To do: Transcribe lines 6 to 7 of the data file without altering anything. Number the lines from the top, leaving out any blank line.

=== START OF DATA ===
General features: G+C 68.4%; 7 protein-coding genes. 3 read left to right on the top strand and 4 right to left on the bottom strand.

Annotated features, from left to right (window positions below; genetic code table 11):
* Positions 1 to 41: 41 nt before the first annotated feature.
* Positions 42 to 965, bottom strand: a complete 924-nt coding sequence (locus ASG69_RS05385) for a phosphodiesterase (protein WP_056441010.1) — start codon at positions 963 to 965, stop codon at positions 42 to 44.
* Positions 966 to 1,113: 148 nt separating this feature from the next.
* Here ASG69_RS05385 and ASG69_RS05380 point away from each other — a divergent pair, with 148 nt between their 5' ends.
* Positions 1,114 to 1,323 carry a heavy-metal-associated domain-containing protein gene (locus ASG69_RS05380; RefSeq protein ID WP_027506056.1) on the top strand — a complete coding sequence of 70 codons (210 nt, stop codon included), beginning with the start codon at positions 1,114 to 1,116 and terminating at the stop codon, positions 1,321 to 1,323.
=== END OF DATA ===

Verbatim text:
* Here ASG69_RS05385 and ASG69_RS05380 point away from each other — a divergent pair, with 148 nt between their 5' ends.
* Positions 1,114 to 1,323 carry a heavy-metal-associated domain-containing protein gene (locus ASG69_RS05380; RefSeq protein ID WP_027506056.1) on the top strand — a complete coding sequence of 70 codons (210 nt, stop codon included), beginning with the start codon at positions 1,114 to 1,116 and terminating at the stop codon, positions 1,321 to 1,323.